This is not the first time that foreign fast food chains have been affected."
Tokyo/Beijing, July 23 - The 24-hour Japanese convenience chain FamilyMart announced Wednesday it has stopped buying chicken from the Chinese company Husi, which was shut down after selling meat past its expiry date, even as police in China arrested five people in this connection.
FamilyMart became the second Japanese company to be hit by the Chinese meat scam after McDonald's subsidiary in Japan announced Tuesday it would stop serving chicken McNuggets, which were also supplied by Husi, Efe news agency reported.
McDonald's Holdings Japan, which last year imported 4,300 tonnes of McNuggets from the Shanghai-based meat processing firm, announced it would resume chicken sales in its 3,300 restaurants in Japan Wednesday, after finding new suppliers in China and Thailand.
Meawnhile, Chinese police Wednesday arrested five employees of Husi in Shanghai, Xinhua reported.
According to Shanghai's public security bureau, the five people from the company include a quality manager.
Zhang Hui, manager of Husi's quality department, confessed during investigations that the company has been conducting the malpractice for years under tacit approval of senior managers.
The meat scandal has also led to the withdrawal of some of the most popular items on menus of fast food chains Burger King, McDonald's, KFC, Pizza Hut, Starbucks, Burger King and Dicos in China, all of which bought meat supplies from Husi, the Efe report said.
The fraud was uncovered last week in a report on Chinese television channel Dragon TV, which led health authorities to shut down the Husi factory in Shanghai.
The Shanghai channel revealed Sunday that Husi had consistently falsified meat expiration dates.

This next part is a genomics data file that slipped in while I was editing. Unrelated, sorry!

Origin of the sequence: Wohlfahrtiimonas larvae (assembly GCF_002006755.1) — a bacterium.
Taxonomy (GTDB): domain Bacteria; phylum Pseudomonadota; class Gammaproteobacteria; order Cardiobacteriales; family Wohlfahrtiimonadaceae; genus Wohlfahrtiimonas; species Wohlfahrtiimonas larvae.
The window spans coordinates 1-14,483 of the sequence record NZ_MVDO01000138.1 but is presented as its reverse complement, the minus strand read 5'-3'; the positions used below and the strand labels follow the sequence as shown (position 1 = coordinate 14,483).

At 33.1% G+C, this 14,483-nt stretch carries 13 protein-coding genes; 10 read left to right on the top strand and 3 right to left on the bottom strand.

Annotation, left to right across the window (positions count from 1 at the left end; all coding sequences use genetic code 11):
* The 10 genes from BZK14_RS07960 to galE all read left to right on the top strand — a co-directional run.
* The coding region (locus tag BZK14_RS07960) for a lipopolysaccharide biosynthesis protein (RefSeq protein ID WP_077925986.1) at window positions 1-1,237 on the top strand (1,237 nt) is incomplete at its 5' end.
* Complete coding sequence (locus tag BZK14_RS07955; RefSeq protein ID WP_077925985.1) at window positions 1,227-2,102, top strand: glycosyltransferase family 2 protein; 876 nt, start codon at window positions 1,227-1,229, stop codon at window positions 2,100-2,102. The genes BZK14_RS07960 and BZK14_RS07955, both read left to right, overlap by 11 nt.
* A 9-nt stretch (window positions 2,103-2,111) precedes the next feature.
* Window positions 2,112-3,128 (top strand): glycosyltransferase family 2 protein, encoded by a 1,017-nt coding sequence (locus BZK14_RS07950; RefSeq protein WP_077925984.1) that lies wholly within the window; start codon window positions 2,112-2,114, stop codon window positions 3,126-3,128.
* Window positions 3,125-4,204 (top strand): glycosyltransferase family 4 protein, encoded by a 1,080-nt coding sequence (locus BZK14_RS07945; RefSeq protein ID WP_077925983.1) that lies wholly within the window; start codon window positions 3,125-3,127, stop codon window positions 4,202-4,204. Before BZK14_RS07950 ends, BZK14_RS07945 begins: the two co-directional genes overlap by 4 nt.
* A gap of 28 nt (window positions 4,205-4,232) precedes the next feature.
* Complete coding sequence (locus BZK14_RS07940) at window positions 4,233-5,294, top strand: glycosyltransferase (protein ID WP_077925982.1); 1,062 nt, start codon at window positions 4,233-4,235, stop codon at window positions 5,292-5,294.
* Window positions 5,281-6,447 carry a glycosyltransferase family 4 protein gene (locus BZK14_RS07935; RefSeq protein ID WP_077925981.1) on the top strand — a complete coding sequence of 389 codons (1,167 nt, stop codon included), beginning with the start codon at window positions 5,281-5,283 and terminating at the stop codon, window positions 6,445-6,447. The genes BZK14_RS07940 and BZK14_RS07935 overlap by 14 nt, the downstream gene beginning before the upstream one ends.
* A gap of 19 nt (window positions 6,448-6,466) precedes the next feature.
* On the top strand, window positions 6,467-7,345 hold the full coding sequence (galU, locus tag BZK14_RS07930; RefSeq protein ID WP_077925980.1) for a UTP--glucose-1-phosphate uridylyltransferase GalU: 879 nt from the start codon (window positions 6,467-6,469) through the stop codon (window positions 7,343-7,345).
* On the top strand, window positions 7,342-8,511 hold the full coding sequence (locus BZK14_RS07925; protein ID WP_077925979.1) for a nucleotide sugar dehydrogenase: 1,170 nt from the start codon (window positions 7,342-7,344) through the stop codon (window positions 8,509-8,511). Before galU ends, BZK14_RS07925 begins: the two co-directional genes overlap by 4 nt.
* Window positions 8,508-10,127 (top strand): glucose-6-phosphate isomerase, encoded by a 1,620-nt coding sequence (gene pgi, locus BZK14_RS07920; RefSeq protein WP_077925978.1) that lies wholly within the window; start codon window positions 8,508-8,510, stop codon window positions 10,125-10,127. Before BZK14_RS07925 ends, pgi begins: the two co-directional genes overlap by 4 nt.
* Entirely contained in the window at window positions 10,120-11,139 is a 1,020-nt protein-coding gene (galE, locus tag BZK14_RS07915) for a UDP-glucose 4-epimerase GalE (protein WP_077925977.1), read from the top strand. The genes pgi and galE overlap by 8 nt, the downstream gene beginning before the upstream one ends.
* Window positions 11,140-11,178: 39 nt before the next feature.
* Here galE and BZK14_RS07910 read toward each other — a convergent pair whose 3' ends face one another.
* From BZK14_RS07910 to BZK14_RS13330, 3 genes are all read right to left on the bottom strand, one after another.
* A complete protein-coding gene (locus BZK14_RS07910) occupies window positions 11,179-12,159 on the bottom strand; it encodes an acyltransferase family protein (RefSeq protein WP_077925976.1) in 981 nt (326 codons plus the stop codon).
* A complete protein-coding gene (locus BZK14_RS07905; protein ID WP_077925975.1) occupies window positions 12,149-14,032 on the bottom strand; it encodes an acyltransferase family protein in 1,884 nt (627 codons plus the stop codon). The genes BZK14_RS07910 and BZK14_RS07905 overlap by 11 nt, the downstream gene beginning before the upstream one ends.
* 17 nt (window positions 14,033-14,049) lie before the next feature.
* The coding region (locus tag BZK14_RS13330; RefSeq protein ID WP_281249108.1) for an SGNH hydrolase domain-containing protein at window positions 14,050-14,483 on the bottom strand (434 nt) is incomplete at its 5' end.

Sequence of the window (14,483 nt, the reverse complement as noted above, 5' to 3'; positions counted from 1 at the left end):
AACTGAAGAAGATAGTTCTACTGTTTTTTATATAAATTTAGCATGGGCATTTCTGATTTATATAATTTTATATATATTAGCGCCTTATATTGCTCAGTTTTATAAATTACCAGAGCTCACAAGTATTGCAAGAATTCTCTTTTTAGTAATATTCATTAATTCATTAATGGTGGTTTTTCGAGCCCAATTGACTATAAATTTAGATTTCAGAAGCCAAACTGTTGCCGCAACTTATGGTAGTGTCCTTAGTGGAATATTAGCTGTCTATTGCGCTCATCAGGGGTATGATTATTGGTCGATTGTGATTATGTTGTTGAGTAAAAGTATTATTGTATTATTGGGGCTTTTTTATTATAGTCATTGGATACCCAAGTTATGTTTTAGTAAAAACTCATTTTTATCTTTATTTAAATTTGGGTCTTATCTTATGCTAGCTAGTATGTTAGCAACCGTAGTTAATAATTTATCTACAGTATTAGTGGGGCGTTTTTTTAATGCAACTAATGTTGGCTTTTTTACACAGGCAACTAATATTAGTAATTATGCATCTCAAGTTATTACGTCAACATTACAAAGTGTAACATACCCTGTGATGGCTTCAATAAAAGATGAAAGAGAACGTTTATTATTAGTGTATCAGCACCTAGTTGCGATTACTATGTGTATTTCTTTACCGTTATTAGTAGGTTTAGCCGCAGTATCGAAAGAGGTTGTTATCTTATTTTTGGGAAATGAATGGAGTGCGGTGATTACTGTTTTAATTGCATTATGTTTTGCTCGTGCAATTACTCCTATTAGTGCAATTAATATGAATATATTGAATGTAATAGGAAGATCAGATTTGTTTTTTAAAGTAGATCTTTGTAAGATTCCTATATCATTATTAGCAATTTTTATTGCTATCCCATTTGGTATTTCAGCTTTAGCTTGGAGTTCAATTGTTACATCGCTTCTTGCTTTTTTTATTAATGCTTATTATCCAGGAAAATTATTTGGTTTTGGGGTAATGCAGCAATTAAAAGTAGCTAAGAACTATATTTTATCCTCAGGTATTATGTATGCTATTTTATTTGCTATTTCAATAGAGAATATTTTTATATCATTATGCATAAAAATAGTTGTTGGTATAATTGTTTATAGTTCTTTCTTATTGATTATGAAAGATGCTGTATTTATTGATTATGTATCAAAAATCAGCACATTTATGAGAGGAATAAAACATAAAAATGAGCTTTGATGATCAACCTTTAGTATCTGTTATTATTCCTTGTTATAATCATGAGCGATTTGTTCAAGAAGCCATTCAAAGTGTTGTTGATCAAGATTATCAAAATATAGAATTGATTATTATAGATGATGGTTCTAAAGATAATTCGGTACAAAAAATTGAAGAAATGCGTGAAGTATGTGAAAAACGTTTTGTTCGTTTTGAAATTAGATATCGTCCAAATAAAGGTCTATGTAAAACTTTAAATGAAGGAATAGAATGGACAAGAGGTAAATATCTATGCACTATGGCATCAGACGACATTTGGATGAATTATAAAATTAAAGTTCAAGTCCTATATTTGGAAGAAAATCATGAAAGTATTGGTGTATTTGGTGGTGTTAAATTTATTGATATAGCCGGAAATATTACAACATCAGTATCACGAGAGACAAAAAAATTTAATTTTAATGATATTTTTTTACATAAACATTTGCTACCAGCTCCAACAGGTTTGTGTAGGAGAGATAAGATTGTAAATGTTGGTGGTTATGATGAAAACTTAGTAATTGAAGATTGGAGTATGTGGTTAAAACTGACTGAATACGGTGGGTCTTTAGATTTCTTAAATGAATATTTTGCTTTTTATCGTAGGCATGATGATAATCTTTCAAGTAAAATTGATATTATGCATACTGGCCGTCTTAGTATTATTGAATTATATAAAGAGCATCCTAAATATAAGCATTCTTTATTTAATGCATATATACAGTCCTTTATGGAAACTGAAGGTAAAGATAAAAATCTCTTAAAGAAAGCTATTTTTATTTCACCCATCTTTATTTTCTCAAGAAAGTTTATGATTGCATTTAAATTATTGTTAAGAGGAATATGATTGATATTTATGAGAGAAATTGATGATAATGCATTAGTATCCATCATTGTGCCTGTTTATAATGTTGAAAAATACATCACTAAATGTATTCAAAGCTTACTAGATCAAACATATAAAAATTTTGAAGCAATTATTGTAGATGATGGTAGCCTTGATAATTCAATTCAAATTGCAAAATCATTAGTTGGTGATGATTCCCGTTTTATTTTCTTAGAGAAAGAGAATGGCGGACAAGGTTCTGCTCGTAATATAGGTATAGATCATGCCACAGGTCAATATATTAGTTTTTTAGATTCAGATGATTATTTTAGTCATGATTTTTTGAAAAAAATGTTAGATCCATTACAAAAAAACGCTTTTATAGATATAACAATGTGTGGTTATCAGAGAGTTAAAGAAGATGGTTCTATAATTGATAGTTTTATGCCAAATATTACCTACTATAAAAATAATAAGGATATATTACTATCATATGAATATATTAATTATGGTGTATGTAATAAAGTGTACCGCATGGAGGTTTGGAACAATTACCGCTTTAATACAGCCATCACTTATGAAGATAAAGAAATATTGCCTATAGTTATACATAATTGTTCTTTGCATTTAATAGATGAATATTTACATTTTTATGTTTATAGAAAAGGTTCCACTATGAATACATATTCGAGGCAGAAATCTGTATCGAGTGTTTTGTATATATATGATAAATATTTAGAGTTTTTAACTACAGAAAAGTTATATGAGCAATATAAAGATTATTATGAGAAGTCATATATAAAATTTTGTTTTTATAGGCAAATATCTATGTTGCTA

The TV released footage filmed at the Husi plant showing how chicken discarded after routine checks were repeatedly reprocessed to pass quality controls.
The report, made with a hidden camera and undercover journalists, also showed employees picking up meat from the floor and throwing it into the grinder to make hamburgers.
A Husi director told the journalists top company executives had allowed personnel to use expired meat to make hamburgers.
Husi is the Chinese subsidiary of the OSI Group, a food processing company with its main US headquarters in Aurora, Illinois, that has issued a statement apologising for the problems caused or if any consumer has been affected.
This is the latest case regarding food insecurity in China, one of the most serious problems affecting the country, where irregularities of this kind are on the rise leading to growing public concern.
This is not the first time that foreign fast food chains have been affected.
In 2012, KFC was involved in another such scandal when it was found buying chicken with excessive levels of antibiotics in Shanghai for two years despite being aware of it, according to authorities.